By Terence Dooley
Stephen Smith’s rapid pro advancement was lost in the midst of quibbles over variances in scoring after last night’s British featherweight title win over defending champion John Simpson at Liverpool’s Olympia venue. The 25-year-old netted a 114-114, 115-114, 118-112 majority decision victory, with much of the post-fight talk focusing on Terry O’Connor’s six round margin yet Smith showed a lot of mettle after starting quickly, weathering a mid-stanza storm and sticking to the task over the final furlongs.
Smith moved to 12-0 (6) and has two titles; his Commonwealth belt was not on the line last night. Perfect professional progress, then, for ‘Swifty’ who feels he is now ready to move on. “It was a close fight,” admitted Stephen when speaking to me earlier today.
“He showed a lot of bottle coming back into it after I got my shots off early. He gave me a lot of trouble in the middle rounds but I finished strong – I believe I won better than I did in Glasgow last September.
“I showed a lot of character again and not so much of my boxing ability because against a strong fighter like Simpson you are not going to get your boxing off. He’s hard to out-box, very underrated and he’s world ranked, number four with the IBF. I beat him in Glasgow and have done it again.”
Fans will argue over the two results. The two-time ABA featherweight winner, though, is ready to draw a line under Simpson. “I can move on from this now and show my boxing ability,” he said after hearing that his Scottish foe is going to move down to super-bantamweight.
John was visibly disappointed with the decision, shaking his head as the totals came through, his ire spilled over in the post-fight interview. The Greenock-based bruiser praised Smith before insisting that he had been harshly done by.
“Of course,” confirmed Smith when asked if he could understand John’s frustrations. “It was the heat of the moment after a tough fight and to only hear you’ve won two rounds on one card must be disappointing because you’ve put all that hard work in.
“I do believe he lacked a bit of class in the interview with the way he went about it, he was a bit like a kid throwing his toys out the pram but I’ve got the upmost respect for him as a fighter. I believe the best man won on the night; there is no argument about that even if the score was a bit wide so I’m not complaining.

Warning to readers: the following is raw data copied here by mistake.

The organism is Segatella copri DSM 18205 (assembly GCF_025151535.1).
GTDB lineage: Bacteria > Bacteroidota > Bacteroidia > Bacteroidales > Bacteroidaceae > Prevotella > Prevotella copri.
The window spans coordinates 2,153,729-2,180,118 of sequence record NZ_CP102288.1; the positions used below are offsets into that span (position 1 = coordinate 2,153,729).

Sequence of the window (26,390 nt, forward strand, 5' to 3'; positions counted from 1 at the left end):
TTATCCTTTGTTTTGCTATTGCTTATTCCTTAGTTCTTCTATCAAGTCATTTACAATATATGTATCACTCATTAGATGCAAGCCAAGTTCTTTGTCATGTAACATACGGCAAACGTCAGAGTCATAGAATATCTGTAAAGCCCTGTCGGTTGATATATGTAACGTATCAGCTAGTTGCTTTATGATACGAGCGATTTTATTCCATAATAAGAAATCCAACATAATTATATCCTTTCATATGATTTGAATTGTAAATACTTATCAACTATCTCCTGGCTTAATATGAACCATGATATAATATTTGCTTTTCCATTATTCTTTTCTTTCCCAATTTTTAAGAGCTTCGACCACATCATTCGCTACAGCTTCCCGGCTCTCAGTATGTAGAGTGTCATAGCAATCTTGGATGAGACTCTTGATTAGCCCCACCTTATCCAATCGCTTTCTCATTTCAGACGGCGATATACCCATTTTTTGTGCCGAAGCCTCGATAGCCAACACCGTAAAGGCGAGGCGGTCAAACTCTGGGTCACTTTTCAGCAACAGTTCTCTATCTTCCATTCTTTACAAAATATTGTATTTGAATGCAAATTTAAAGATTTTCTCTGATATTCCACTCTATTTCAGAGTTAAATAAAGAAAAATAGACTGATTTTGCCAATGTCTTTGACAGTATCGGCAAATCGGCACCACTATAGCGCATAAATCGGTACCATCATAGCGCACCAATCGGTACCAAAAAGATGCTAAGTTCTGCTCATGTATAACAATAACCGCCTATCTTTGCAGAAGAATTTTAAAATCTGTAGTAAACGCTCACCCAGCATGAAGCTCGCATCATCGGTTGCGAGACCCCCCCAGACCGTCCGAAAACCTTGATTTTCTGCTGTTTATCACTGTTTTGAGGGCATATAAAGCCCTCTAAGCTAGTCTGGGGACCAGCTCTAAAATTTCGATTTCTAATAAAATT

“I’ve beaten him back-to-back and went straight in after seven months out and beat him better this time. People will get to see my improvements, boxing ability and how good I really am in my next fights. I want to defend this title and keep it.”
Smith won a gold medal at the 2006 Commonwealth Games; Joe Gallagher, his trainer, feels that there are a few edges to be ironed out, that his new charge will learn as a champion. With the titles, though, comes a glaring spotlight – Smith will have to perform consistently if he is to fulfill his promise.
“Under the circumstances it a good win. It was a tough, hard twelve rounds and the training helped me come back strong. It was good having Joe Gallagher in my corner for the first time. I’ve the upmost respect for him and believe he’s the best coach in the country. The move was the right one,” said Smith.
“Both,” was his answer when asked if his inexperience coupled with Simpson’s grit resulted in the midpoint struggle, “he gets a lot of credit for coming back from some big early shots. He caught me with a couple of good shots and I went off the boil a bit. I felt a bit kind of bloated from the body shots, really. There was an accumulation of shots building up to the eighth, where he caught me with a good one, but I got myself together and showed true grit in the ninth round. It shows what I’ve got.
“I thought I was up going into that one. I thought as long as I didn’t lose the last round I’d win the fight and you could see that in the way I was boxing. When the bell went I believed I had won by a couple of rounds.
“A lot of people forget that I’ve only had twelve fights and don’t judge the fight for what it is. That was my eleventh pro fight, in against a seasoned campaigner and a world ranked fighter. One fight was on a Frank Warren show, one on a Maloney show so that shows that I mixed it up. I can only improve from here because I’m still learning.”
As for Simpson’s aim to gain from a move south in weight, Smith is reserving judgment until John hits 122lbs. Saying, “I heard this last time to be honest but wish him all the luck in the world. I hope he goes far but I’ve seen enough of him now to last me a lifetime. All I’ve heard is his name for a bit so I can move on and wish him luck down at super-bantamweight.”
Smith was straight back to work the morning after the contest. Phoning through to Dean Powell, Frank Warren’s matchmaker, to ask about his next bout. “I’ve been onto Dean already asking for a defense in the summer because I want to get straight back in there, improve and show how much I’ve improved in the gym under Joe and bring it into the fights,” stressed Smith, his Liverpool fans will no doubt hope that he brings both titles home after turning out for last night’s tussle.
He said, “It was amazing, unbelievable to get that many in on a Wednesday night, it was special and an achievement in itself. When the going got tough the crowd cheered me on and it was massive push for me.”
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